For more experienced tack makers, this is probably really obvious. However, it took me an embarrassing amount of time to figure out, so I’m hoping this post might help someone else out there. (unless I’m the only one…)
I used to hate making tongue buckles. I must have made a subconscious decision to get over it, as I’ve been putting them on everything lately. (and that decision is working- I don’t hate them so much anymore)
The problem I kept running into was the tongues, and how they would line up crooked or wouldn’t lay flat against the buckle. I couldn’t figure out why this kept happening until I looked at a full-size buckle. (in this case a belt, as I don’t have any real tack to look at here)
I saw the problem immediately.
To make tongue buckles, I would cut a small notch in a folded piece of leather lace, then thread the buckle and tongue on. Even though I was making the notch big enough for the tongue, I wasn’t considering the size of the loop attaching it to the buckle.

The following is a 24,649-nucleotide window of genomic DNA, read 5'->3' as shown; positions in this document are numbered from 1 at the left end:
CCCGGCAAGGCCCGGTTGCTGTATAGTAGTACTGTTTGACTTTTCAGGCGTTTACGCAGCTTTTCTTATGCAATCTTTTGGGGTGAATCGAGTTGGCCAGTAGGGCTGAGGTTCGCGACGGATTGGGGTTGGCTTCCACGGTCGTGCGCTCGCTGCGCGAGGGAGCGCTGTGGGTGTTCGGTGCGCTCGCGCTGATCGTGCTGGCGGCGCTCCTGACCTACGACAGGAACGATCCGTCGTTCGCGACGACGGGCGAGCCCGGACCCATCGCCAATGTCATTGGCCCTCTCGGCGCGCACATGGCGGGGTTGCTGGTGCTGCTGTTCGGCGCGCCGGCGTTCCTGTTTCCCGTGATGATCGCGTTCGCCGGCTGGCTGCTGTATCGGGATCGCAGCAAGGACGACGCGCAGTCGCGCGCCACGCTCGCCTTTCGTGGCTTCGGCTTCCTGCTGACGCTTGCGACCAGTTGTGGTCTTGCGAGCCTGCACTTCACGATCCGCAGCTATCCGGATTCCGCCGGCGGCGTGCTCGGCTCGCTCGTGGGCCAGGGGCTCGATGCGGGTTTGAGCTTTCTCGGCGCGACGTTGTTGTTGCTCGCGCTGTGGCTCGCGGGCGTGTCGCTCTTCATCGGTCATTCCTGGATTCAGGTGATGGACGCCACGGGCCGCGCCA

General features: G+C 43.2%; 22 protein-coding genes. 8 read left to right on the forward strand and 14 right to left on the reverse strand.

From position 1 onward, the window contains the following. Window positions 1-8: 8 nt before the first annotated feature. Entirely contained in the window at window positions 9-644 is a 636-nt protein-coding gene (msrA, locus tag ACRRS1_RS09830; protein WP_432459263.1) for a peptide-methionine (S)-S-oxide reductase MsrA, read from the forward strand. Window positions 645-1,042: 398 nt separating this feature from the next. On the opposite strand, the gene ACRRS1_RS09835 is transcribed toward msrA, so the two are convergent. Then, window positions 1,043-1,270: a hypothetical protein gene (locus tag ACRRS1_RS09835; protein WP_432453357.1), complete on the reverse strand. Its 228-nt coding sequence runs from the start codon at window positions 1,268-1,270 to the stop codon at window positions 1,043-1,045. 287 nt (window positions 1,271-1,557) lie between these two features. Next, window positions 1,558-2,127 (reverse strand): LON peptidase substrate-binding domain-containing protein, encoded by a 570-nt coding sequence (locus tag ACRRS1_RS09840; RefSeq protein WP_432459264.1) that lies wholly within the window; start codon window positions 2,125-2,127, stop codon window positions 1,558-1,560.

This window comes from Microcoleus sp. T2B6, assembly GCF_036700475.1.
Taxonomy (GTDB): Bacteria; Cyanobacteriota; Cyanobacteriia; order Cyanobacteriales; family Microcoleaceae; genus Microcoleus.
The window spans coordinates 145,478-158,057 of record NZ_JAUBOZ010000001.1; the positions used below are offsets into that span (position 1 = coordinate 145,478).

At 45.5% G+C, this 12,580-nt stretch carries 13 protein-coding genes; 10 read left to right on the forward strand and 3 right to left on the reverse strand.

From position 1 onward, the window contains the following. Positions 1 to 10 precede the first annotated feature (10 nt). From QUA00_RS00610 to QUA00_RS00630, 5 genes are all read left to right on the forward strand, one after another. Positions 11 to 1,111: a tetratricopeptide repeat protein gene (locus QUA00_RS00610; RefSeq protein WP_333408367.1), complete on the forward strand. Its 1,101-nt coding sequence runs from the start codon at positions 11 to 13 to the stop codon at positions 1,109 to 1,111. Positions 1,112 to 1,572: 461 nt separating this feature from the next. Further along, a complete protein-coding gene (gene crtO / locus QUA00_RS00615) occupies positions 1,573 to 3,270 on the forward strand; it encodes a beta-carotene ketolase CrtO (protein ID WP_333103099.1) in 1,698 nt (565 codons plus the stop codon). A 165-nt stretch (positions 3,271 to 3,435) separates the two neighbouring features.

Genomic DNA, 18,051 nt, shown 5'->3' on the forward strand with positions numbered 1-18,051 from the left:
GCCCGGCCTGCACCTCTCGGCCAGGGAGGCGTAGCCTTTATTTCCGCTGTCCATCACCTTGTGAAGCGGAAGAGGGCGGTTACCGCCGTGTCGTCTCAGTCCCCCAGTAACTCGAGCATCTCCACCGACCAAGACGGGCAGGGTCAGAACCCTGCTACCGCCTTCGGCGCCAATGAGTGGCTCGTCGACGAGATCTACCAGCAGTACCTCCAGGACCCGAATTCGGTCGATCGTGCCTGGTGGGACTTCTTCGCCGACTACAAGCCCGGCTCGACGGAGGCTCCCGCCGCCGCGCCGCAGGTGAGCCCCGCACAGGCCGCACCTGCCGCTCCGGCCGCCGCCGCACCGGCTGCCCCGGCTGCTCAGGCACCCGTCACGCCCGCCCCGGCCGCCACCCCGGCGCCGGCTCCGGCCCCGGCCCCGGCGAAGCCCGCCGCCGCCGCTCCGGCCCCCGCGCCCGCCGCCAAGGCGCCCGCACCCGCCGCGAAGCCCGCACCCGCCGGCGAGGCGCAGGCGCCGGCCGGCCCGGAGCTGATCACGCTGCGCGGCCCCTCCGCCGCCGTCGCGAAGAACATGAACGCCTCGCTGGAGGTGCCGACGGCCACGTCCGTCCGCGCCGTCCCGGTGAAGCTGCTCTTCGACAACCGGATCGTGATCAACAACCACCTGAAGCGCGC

Here’s an older example, on a miniature horse halter I made some years ago:
Here’s a newer one. From the top it looks ok…
But from the side, you can see the problem:
Since the loop couldn’t fit through the notch, it wasn’t acting like a proper buckle at all.
I’ve since solved this by using a mechanical pencil to punch a hole through the folded piece of lace.
I keep it close to the folded edge, then use my xacto blade to cut a bit off one end.
When opened, this creates a nice slot (not a tiny hole!) for the buckle tongue to fit through.
My buckles are looking and working so much better now. It’s amazing how such a small thing can make such a huge difference!